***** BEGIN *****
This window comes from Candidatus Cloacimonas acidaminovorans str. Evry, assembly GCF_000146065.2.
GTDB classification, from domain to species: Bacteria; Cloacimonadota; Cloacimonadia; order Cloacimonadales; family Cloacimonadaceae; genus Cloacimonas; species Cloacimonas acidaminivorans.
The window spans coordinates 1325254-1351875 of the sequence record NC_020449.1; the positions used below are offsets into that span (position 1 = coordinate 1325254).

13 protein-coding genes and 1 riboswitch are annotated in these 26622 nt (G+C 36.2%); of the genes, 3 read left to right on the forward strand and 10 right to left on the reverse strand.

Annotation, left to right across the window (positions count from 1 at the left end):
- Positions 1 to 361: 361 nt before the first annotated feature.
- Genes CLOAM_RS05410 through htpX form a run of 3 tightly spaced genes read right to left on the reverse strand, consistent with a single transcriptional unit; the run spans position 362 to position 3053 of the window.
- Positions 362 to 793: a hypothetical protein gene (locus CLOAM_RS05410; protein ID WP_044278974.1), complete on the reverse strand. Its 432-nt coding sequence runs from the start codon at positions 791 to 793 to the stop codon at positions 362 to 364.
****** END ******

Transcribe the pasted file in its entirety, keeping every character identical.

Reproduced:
This window comes from Candidatus Cloacimonas acidaminovorans str. Evry, assembly GCF_000146065.2.
GTDB classification, from domain to species: Bacteria; Cloacimonadota; Cloacimonadia; order Cloacimonadales; family Cloacimonadaceae; genus Cloacimonas; species Cloacimonas acidaminivorans.
The window spans coordinates 1325254-1351875 of the sequence record NC_020449.1; the positions used below are offsets into that span (position 1 = coordinate 1325254).

13 protein-coding genes and 1 riboswitch are annotated in these 26622 nt (G+C 36.2%); of the genes, 3 read left to right on the forward strand and 10 right to left on the reverse strand.

Annotation, left to right across the window (positions count from 1 at the left end):
- Positions 1 to 361: 361 nt before the first annotated feature.
- Genes CLOAM_RS05410 through htpX form a run of 3 tightly spaced genes read right to left on the reverse strand, consistent with a single transcriptional unit; the run spans position 362 to position 3053 of the window.
- Positions 362 to 793: a hypothetical protein gene (locus CLOAM_RS05410; protein ID WP_044278974.1), complete on the reverse strand. Its 432-nt coding sequence runs from the start codon at positions 791 to 793 to the stop codon at positions 362 to 364.